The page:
A Man Ahead of His Time

John James Henderson is a name more associated with Tayport than Newport but he could have been the person to put Newport in the forefront of environmental guardians.

In 1887 the newly created Police Commissioners of Newport (the first Town Council) had to solve the problem of the burgh’s drainage. The growth of the village had been haphazard and each property had its own sewage and drainage arrangements. A solution was desperately needed to deal with this unhealthy situation. The Commissioners decided to hold a competition and called for plans for a comprehensive drainage scheme to be submitted anonymously, the best two schemes as decided by an independent adjudicator being awarded prizes of £20 and £10.

The winning scheme, which with some amendments was put into practice, created 4 sewer outfalls directly into the River Tay at Riverside Lane, the old harbour, James Street and Bank Street. All the raw sewage from the burgh would be fed into these pipes, sent into the river and the Commissioners could wash their hands of it.

J J Henderson was well-qualified in drainage schemes. He was a civil engineer and architect with previous experience of municipal engineering and sanitation arrangements. And he was a man ahead of his time. He had submitted an entry in the Newport competition but it was judged too expensive, coming in just under double the cost of the £2600 winner.

Disappointed at not winning, and seeking to explain both the reasons for the cost of his scheme and the benefits it would give to the people of Newport, he wrote a letter to the Editor of the Courier in January 1888.

His scheme would “take all the sewage of the burgh by an intercepting sewer, carried along nearly the whole length of the foreshore, near high water mark, to a gathering tank at Craighead Point, and there, by one outlet, discharge it into the river during the central three and a half hours of the ebb tide by an automatic arrangement of valves”.

Does it sound familiar?

Well, this was the very scheme adopted by Scottish Water in 2006, except that the intercepting sewer now runs along the main road and is dependent on electricity to pump it to the treatment works between Newport and Tayport.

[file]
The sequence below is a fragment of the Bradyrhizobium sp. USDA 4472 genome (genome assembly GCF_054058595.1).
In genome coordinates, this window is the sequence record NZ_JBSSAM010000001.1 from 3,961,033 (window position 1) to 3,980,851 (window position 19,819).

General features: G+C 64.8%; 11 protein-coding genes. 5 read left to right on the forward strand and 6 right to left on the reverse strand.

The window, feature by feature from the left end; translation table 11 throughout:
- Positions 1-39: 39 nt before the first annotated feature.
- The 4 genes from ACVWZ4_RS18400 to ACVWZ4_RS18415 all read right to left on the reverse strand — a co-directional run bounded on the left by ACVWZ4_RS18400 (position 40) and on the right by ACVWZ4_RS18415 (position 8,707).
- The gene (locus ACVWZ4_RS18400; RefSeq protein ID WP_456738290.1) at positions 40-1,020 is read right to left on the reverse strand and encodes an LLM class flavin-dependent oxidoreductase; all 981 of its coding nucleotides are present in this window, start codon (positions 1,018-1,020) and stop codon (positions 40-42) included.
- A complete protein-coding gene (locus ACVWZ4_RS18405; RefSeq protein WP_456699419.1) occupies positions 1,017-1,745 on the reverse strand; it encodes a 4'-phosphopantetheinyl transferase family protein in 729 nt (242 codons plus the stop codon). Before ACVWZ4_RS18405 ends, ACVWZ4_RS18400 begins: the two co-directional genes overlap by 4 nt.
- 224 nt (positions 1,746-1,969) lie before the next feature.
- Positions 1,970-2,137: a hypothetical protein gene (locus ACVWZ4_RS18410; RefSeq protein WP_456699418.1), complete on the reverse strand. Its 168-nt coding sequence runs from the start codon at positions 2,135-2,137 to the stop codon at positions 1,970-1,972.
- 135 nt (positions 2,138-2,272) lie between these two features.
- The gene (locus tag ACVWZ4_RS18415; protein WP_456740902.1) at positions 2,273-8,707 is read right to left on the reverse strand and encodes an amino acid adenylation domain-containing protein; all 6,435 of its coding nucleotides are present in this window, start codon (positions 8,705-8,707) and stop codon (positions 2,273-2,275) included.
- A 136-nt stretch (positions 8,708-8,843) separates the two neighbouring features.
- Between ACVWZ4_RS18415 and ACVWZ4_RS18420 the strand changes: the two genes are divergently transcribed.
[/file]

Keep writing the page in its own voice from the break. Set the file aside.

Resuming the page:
Henderson also foresaw the sewage treatment works, as he noted in his explanation : “Sanitary science … has advanced by such rapid strides within recent years that it would be difficult to set a limit to its progress during the immediate future in the direction of purification of sewage. Such being the case I have kept in view the possibility of the [Commissioners] being called upon, within a reasonable period, to undertake the disposal of the sewage of the burgh otherwise than by casting it, in all its native filthiness, into the river”.

But money talks.

And so, as Henderson went on to say, the “enjoyable use [of the foreshore] by the inhabitants, either in boating, bathing or walking, may be increased by the absence of sewage matter” was an expectation that would not be realised for 118 years.

Sources:

Set Your Boundaries


In the process of creating Newport as a Burgh in 1887 there was an argument about the boundaries which it should have.

Those in favour of creating the burgh wanted to use the existing boundary of the Newport Water Supply District, created in 1879 (in black), running from the coast at Northfield Farm, to Forgan School, to Woodhaven Pier.

But Mr Berry, the proprietor of Tayfield and on whose land Newport was built, had other ideas. He wanted a much smaller area to be included in the burgh. As far as we can tell, he wanted to constrain the town more or less within the area it covered at that time, and leave his home farm and grounds outside the burgh (in red) *.

The burgh-creators had to go to the Sheriff Court to resolve the matter. After visiting Newport, Sheriff Mackay set the boundary of the new burgh (in blue). In doing so, he gave the commissioners almost all the area they had asked for but the litigation had cost the new ratepayers £100.

If Mr Berry’s proposal had been accepted, there would have been no Craighead, Norwood, Linden Avenue, Waterstone Crook, Castle Bank, Netherlea or Woodhaven.

The litigation proved expensive for Mr Berry – since the Commissioners were now able to levy a burgh rate on Tayfield House and buildings he would have to pay his share of the ratepayers’ bill for the court case as well as paying his own legal costs.

Sources:
Dundee Courier, 17 September 1878
Dundee Advertiser, 23 May 1887; 18 July 1887
All newspapers available at British Newspaper Archive

* I have tentatively drawn the limits of Mr Berry’s area using the existing boundaries of his estate and the following limited description taken from the press: ‘ Mr Berry’s requested area was much more circumscribed: in the East, Taygrove was excluded, the railway line was excluded and a large piece of ground in the centre of the village was excluded, including the tennis courts, Tayfield mansion house and home farm of Tayfield; while in West Newport a small portion of railway was taken in, but only a very narrow strip of land to the south of the Kirk Road and the line was carried so closely down at the West end of the village that one or two houses already built were excluded. ‘ [Dundee Advertiser, 23 May 1887]